Posted April 23, 2010on:
Somebody tweeted a link to an engaging discussion about the Twilight series this morning. Specifically, the debate focused on whether the books were “good”. (I’ll spare you the debate and cut to the chase – consensus, at least from these participants, was a vocal NO!) I, however, enjoyed the series. Thought they were sweet, innocent, easy to read, and yes, perhaps the literary equivalent of a gooey dessert instead of a well-balanced meal, which is why I probably enjoyed them so much.
One criticism that received a lot of attention in this discussion piqued my interest. Specifically, that the character of Bella Swan sounded far removed from the teenager she is. The book is narrated in Bella’s first person POV, so this criticism has merit. Few teens I know use words like indeed or quite in sentences.
This begs the question… how much voice do we give our characters? Indeed, I quite would have despised Twilight had it been written the way teenagers really talk. (*grins and winks)
I’m currently working on a YA novel about cyberbullying. I’m also using a first-person POV – that of a teenage boy, a former bully. I am constantly struggling to reign in his anger and impatience with the world. He’s vulgar, he’s self-centered, but he also knows how much pain he caused, so he wrestles with emotional conflict. His internal musings want to be uncensored, but I’m afraid no one would dare read such a book if I pepper Dan’s narration with all the F-bombs, ball-sacs, dicks, pricks, and other assorted slang terms he favors when he talks to me. (At night. When I’m trying to sleep.)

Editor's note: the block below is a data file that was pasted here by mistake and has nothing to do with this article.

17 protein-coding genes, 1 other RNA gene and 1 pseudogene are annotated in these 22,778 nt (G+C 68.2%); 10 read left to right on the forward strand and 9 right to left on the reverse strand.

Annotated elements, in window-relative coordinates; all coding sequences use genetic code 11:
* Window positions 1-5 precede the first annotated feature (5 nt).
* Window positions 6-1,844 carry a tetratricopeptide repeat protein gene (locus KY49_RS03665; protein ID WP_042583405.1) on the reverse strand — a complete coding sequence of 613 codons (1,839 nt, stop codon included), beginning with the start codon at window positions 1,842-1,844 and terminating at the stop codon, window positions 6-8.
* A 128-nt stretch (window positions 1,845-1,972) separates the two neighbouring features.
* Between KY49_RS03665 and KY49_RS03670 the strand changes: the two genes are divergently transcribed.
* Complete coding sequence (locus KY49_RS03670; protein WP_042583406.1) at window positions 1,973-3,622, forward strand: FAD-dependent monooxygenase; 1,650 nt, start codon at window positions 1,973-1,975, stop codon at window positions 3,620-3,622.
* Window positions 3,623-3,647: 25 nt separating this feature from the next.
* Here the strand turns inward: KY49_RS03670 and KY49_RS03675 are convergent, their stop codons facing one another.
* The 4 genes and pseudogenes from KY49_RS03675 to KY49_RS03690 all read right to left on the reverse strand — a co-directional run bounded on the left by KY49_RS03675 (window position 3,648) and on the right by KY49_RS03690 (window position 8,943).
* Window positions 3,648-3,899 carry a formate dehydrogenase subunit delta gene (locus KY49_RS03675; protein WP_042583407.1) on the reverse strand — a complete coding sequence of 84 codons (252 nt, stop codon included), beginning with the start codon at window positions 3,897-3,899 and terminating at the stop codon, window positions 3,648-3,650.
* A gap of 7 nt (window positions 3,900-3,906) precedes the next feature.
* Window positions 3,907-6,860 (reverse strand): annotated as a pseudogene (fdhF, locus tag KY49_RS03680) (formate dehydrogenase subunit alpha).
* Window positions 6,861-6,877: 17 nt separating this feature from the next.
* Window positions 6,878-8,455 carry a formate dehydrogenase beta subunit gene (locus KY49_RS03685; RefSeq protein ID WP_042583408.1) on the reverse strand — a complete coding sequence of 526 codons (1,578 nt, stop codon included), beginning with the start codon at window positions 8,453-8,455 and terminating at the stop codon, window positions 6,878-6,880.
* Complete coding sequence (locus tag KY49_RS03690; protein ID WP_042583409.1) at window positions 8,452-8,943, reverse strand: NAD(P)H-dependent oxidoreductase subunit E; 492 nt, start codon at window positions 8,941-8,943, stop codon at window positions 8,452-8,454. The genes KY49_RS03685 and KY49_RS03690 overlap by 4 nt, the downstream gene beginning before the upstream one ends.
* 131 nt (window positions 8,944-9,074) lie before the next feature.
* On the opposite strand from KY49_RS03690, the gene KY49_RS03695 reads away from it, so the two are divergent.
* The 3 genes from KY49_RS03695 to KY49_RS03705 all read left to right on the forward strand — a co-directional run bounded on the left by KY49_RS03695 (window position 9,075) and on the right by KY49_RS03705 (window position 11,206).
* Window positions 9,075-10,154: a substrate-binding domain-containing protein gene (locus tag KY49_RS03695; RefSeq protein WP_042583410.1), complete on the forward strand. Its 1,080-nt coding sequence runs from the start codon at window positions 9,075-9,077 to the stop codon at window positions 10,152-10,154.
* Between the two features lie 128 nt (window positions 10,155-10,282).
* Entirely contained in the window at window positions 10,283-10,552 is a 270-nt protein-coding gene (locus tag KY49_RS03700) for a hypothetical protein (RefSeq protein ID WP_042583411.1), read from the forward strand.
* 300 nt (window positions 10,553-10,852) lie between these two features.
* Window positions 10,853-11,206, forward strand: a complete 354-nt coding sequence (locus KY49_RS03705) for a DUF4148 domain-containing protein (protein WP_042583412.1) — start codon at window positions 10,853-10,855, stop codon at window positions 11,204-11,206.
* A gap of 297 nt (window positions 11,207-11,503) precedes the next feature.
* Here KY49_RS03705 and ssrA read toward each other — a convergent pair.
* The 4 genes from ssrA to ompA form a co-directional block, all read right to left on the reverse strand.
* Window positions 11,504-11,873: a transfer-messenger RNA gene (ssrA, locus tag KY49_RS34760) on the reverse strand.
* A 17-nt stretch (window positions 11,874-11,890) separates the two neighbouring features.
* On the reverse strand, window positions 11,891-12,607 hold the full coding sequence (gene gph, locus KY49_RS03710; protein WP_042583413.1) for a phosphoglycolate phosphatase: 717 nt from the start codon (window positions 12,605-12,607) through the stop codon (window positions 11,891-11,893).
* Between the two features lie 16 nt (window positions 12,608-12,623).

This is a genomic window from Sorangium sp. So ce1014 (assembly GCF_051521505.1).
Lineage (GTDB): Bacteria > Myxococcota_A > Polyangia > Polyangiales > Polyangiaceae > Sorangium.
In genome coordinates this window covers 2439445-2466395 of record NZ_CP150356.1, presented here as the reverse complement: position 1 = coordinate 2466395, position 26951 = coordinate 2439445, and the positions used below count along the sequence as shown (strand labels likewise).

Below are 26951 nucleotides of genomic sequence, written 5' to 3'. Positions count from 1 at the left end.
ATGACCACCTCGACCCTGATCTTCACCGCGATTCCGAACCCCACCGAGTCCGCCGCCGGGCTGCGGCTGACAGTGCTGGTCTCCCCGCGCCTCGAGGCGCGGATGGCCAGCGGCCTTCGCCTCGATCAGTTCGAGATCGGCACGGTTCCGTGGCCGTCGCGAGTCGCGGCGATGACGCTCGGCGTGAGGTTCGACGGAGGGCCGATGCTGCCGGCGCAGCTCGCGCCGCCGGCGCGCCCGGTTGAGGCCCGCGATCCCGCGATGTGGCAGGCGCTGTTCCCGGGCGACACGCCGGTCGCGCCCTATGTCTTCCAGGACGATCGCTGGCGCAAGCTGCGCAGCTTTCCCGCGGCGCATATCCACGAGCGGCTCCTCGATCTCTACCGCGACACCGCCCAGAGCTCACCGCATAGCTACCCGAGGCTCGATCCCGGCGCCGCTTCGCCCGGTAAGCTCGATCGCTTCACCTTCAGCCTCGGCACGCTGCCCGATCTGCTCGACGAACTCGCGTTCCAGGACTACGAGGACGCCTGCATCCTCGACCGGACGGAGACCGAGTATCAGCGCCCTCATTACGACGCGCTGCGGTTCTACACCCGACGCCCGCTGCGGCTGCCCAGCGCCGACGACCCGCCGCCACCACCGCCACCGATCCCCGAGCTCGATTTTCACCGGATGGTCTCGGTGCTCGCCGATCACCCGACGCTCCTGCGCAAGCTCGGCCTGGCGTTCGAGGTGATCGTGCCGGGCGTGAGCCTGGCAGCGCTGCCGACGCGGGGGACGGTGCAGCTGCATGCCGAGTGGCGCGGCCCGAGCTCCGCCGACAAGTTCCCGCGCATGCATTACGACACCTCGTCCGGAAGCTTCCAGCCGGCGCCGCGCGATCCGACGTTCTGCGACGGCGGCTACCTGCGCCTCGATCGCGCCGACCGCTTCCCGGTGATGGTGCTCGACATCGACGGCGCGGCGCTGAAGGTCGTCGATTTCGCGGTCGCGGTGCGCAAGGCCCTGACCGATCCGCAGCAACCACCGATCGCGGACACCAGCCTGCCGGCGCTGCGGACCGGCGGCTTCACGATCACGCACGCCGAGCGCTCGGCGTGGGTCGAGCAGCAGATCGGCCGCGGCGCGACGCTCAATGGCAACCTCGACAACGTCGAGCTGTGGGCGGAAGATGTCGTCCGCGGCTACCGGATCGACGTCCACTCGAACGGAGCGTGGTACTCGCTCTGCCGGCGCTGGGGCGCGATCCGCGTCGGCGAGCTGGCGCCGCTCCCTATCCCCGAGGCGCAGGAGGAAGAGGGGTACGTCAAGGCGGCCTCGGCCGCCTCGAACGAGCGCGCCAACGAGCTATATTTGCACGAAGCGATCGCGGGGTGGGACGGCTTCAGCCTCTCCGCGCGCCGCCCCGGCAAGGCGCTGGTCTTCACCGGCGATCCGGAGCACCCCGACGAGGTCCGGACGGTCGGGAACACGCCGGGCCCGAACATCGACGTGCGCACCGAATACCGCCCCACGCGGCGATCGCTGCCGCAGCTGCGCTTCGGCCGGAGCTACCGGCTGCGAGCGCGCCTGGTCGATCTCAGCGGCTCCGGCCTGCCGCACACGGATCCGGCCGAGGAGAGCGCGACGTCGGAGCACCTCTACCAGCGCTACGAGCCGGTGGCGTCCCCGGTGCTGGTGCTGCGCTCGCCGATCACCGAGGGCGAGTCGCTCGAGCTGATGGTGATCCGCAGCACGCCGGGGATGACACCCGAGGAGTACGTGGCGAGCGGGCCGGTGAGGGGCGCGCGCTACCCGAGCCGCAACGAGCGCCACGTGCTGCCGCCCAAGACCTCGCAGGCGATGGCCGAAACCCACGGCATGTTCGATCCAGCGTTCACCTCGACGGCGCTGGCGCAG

Do you find written regional dialect irritating? The occasional gonna is fine, but a whole sentence with apostrophes, hyphens and phonetically spelled words grinds my teeth. And whenever I read a “fuggedabutit” from a gangster’s lips, I slam a book down in anger. Can you imagine teenage dialogue if it were truly representative? *shudders* The first time I’d have to type “aaiight”, I’d feel compelled to throw myself into a wall as punishment.
So, really, how much voice should we give our characters? She may have missed the mark with Bella but I think Stephenie Meyer did a great job with Edward, the century-old vampire. He sounds exactly as I would imagine someone from the turn of the century would sound.
I think Nora Roberts is a master at voice. I recently read a trilogy she wrote set in Ireland. Every word of those books is infused with the lyrical way English is spoken by native Irish. Read this out loud, taken from Heart of the Sea:
“You made considerable progress before I got here.”
“Sure, and once you gave us the high sign there was no reason to wait. We’ll have you a good solid foundation, Mr. Magee, and on schedule.”
“Aye, Trev. The men you sent from America, they’re a fine team.”
I deliberately omitted any character descriptions because I think the passage alone indicates which character is Irish and which is American, don’t you? Yes, Roberts’ does use a few non-American terms, but it’s not just the lingo such as the occasional aye, it’s her placement of words in sentences that gives the dialogue its lilt, its melody.
So how do we give teenage characters a realistic and representative voice without crossing the line into absurdity? Is there a way to infuse dialogue, narration and exposition with realism without resorting to “like totally I KNOW you suck dude aiight”?
The key, I believe, is like a gooey dessert… moderation. How do you decide what your characters’ voices sound like?